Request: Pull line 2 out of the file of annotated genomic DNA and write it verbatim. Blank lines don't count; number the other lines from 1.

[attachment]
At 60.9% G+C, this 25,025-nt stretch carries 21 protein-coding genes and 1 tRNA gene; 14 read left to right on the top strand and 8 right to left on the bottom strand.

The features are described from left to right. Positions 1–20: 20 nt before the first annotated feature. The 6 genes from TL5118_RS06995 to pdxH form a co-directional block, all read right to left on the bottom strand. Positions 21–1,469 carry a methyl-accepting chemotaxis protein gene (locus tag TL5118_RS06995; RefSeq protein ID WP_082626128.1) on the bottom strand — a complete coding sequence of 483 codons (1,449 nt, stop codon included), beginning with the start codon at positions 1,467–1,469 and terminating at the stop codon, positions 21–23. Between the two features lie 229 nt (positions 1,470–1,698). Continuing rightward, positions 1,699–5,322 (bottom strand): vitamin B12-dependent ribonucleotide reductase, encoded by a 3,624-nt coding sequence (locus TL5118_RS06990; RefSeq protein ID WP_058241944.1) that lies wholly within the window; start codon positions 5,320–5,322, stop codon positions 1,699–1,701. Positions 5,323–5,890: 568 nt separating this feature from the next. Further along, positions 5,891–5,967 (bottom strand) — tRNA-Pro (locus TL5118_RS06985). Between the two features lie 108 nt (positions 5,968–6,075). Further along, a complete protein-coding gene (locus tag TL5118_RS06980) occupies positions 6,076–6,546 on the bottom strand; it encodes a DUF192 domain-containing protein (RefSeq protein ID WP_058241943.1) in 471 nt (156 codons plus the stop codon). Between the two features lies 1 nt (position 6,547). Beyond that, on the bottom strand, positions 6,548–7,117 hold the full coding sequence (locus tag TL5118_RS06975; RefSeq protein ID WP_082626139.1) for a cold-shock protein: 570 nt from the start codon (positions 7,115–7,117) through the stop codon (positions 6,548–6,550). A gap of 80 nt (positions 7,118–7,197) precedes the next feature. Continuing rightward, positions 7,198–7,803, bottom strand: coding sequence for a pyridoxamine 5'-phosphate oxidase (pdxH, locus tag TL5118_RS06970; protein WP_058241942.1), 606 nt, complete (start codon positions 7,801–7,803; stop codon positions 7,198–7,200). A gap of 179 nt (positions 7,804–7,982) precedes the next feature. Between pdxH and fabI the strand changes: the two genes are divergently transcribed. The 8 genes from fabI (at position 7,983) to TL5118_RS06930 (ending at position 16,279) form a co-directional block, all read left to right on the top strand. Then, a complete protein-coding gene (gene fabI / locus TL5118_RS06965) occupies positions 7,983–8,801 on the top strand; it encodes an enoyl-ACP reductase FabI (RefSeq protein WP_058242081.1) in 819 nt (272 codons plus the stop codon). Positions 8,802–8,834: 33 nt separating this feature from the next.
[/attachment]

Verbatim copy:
The features are described from left to right. Positions 1–20: 20 nt before the first annotated feature. The 6 genes from TL5118_RS06995 to pdxH form a co-directional block, all read right to left on the bottom strand. Positions 21–1,469 carry a methyl-accepting chemotaxis protein gene (locus tag TL5118_RS06995; RefSeq protein ID WP_082626128.1) on the bottom strand — a complete coding sequence of 483 codons (1,449 nt, stop codon included), beginning with the start codon at positions 1,467–1,469 and terminating at the stop codon, positions 21–23. Between the two features lie 229 nt (positions 1,470–1,698). Continuing rightward, positions 1,699–5,322 (bottom strand): vitamin B12-dependent ribonucleotide reductase, encoded by a 3,624-nt coding sequence (locus TL5118_RS06990; RefSeq protein ID WP_058241944.1) that lies wholly within the window; start codon positions 5,320–5,322, stop codon positions 1,699–1,701. Positions 5,323–5,890: 568 nt separating this feature from the next. Further along, positions 5,891–5,967 (bottom strand) — tRNA-Pro (locus TL5118_RS06985). Between the two features lie 108 nt (positions 5,968–6,075). Further along, a complete protein-coding gene (locus tag TL5118_RS06980) occupies positions 6,076–6,546 on the bottom strand; it encodes a DUF192 domain-containing protein (RefSeq protein ID WP_058241943.1) in 471 nt (156 codons plus the stop codon). Between the two features lies 1 nt (position 6,547). Beyond that, on the bottom strand, positions 6,548–7,117 hold the full coding sequence (locus tag TL5118_RS06975; RefSeq protein ID WP_082626139.1) for a cold-shock protein: 570 nt from the start codon (positions 7,115–7,117) through the stop codon (positions 6,548–6,550). A gap of 80 nt (positions 7,118–7,197) precedes the next feature. Continuing rightward, positions 7,198–7,803, bottom strand: coding sequence for a pyridoxamine 5'-phosphate oxidase (pdxH, locus tag TL5118_RS06970; protein WP_058241942.1), 606 nt, complete (start codon positions 7,801–7,803; stop codon positions 7,198–7,200). A gap of 179 nt (positions 7,804–7,982) precedes the next feature. Between pdxH and fabI the strand changes: the two genes are divergently transcribed. The 8 genes from fabI (at position 7,983) to TL5118_RS06930 (ending at position 16,279) form a co-directional block, all read left to right on the top strand. Then, a complete protein-coding gene (gene fabI / locus TL5118_RS06965) occupies positions 7,983–8,801 on the top strand; it encodes an enoyl-ACP reductase FabI (RefSeq protein WP_058242081.1) in 819 nt (272 codons plus the stop codon). Positions 8,802–8,834: 33 nt separating this feature from the next.